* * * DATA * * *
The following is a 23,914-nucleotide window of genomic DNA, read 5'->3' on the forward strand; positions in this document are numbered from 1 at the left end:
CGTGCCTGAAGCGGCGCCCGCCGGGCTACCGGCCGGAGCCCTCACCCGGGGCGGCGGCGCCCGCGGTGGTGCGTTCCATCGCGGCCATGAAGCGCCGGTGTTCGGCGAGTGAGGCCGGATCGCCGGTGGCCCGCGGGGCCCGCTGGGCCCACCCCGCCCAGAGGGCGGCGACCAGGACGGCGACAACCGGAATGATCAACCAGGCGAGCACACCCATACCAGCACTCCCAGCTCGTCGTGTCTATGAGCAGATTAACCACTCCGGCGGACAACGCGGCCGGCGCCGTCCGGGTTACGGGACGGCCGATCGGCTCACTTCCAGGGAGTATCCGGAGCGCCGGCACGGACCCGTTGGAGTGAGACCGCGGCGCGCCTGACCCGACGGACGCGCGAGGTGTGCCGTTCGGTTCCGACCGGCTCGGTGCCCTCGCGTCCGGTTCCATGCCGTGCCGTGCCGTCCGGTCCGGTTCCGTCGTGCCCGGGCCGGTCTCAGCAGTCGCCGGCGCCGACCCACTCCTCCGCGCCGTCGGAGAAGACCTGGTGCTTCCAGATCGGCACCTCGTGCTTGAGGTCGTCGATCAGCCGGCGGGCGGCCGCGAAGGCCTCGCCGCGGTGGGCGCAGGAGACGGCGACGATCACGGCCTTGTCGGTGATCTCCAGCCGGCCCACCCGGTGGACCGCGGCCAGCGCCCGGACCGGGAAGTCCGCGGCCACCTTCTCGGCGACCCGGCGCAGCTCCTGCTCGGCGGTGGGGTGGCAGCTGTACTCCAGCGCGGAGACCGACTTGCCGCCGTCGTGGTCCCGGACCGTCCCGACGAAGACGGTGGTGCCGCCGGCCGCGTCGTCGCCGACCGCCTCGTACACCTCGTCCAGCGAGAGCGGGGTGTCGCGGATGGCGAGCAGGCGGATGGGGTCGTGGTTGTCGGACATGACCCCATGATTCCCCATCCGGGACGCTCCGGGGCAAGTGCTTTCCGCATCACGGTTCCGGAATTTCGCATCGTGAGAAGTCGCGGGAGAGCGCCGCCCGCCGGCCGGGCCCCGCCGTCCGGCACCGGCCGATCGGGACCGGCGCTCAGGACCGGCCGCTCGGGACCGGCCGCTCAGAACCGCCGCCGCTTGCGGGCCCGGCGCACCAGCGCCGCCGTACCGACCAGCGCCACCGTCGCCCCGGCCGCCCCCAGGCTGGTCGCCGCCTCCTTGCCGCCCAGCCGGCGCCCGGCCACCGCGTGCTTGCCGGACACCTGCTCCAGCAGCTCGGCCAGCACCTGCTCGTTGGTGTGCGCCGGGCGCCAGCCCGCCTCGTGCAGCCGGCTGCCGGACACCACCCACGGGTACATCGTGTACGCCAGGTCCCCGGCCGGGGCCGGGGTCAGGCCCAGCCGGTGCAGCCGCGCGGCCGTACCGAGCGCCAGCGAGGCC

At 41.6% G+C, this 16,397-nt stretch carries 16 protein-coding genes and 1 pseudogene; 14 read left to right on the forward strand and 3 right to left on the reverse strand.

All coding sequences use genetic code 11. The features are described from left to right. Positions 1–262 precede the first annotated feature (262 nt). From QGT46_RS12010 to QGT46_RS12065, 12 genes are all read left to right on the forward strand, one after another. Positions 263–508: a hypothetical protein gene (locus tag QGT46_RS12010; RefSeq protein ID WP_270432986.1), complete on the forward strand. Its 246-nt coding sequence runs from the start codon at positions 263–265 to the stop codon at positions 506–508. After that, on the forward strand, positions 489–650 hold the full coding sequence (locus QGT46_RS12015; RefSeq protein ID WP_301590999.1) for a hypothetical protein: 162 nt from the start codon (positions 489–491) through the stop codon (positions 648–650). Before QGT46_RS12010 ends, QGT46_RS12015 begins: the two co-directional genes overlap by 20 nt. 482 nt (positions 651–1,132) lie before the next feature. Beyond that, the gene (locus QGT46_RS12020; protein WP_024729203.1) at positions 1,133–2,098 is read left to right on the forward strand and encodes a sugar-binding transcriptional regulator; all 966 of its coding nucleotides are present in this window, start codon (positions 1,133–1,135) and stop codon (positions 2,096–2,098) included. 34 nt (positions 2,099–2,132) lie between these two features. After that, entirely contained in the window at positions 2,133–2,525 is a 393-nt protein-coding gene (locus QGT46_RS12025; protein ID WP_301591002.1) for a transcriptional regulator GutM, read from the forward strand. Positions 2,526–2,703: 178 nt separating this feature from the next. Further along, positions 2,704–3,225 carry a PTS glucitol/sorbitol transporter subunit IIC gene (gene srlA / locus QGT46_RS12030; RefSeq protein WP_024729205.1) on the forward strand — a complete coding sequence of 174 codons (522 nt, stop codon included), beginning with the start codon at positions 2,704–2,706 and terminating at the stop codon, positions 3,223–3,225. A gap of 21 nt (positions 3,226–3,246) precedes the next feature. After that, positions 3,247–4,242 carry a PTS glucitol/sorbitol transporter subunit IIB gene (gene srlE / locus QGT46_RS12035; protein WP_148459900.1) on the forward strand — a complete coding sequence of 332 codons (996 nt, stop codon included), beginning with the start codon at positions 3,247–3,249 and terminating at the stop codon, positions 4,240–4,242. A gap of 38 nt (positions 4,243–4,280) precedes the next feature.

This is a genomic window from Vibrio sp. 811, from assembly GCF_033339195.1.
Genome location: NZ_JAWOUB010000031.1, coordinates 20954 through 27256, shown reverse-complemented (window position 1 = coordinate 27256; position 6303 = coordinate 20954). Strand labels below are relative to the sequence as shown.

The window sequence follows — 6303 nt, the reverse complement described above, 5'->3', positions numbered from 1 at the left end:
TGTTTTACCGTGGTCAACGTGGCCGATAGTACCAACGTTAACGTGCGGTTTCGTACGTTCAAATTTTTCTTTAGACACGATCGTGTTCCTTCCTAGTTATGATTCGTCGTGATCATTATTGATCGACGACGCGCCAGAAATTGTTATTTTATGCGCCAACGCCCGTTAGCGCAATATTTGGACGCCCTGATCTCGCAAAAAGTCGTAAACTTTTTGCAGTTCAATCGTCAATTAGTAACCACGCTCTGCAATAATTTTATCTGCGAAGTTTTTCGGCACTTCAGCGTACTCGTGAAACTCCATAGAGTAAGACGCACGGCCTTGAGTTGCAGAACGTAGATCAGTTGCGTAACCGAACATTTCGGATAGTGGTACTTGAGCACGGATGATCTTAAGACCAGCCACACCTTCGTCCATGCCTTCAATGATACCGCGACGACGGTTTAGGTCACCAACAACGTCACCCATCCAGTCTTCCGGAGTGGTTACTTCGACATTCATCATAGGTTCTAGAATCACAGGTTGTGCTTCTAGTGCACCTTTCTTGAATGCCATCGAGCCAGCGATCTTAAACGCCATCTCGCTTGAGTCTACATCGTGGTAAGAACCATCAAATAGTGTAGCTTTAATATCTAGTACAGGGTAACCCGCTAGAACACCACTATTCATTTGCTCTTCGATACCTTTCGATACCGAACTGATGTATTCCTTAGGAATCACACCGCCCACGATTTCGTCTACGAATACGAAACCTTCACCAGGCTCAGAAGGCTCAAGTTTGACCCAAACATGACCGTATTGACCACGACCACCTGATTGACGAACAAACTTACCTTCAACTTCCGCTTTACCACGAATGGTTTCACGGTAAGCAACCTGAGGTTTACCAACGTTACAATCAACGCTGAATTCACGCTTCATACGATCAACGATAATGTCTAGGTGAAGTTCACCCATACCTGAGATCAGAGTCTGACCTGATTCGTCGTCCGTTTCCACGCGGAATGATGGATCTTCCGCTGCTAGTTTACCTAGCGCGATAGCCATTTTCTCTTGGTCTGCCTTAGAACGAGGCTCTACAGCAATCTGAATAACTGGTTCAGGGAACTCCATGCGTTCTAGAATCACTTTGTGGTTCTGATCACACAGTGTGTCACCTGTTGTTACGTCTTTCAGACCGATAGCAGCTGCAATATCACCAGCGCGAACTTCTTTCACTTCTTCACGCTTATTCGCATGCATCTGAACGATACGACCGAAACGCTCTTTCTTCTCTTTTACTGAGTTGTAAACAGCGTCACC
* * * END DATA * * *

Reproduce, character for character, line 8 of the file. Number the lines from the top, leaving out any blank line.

TGTTTTACCGTGGTCAACGTGGCCGATAGTACCAACGTTAACGTGCGGTTTCGTACGTTCAAATTTTTCTTTAGACACGATCGTGTTCCTTCCTAGTTATGATTCGTCGTGATCATTATTGATCGACGACGCGCCAGAAATTGTTATTTTATGCGCCAACGCCCGTTAGCGCAATATTTGGACGCCCTGATCTCGCAAAAAGTCGTAAACTTTTTGCAGTTCAATCGTCAATTAGTAACCACGCTCTGCAATAATTTTATCTGCGAAGTTTTTCGGCACTTCAGCGTACTCGTGAAACTCCATAGAGTAAGACGCACGGCCTTGAGTTGCAGAACGTAGATCAGTTGCGTAACCGAACATTTCGGATAGTGGTACTTGAGCACGGATGATCTTAAGACCAGCCACACCTTCGTCCATGCCTTCAATGATACCGCGACGACGGTTTAGGTCACCAACAACGTCACCCATCCAGTCTTCCGGAGTGGTTACTTCGACATTCATCATAGGTTCTAGAATCACAGGTTGTGCTTCTAGTGCACCTTTCTTGAATGCCATCGAGCCAGCGATCTTAAACGCCATCTCGCTTGAGTCTACATCGTGGTAAGAACCATCAAATAGTGTAGCTTTAATATCTAGTACAGGGTAACCCGCTAGAACACCACTATTCATTTGCTCTTCGATACCTTTCGATACCGAACTGATGTATTCCTTAGGAATCACACCGCCCACGATTTCGTCTACGAATACGAAACCTTCACCAGGCTCAGAAGGCTCAAGTTTGACCCAAACATGACCGTATTGACCACGACCACCTGATTGACGAACAAACTTACCTTCAACTTCCGCTTTACCACGAATGGTTTCACGGTAAGCAACCTGAGGTTTACCAACGTTACAATCAACGCTGAATTCACGCTTCATACGATCAACGATAATGTCTAGGTGAAGTTCACCCATACCTGAGATCAGAGTCTGACCTGATTCGTCGTCCGTTTCCACGCGGAATGATGGATCTTCCGCTGCTAGTTTACCTAGCGCGATAGCCATTTTCTCTTGGTCTGCCTTAGAACGAGGCTCTACAGCAATCTGAATAACTGGTTCAGGGAACTCCATGCGTTCTAGAATCACTTTGTGGTTCTGATCACACAGTGTGTCACCTGTTGTTACGTCTTTCAGACCGATAGCAGCTGCAATATCACCAGCGCGAACTTCTTTCACTTCTTCACGCTTATTCGCATGCATCTGAACGATACGACCGAAACGCTCTTTCTTCTCTTTTACTGAGTTGTAAACAGCGTCACC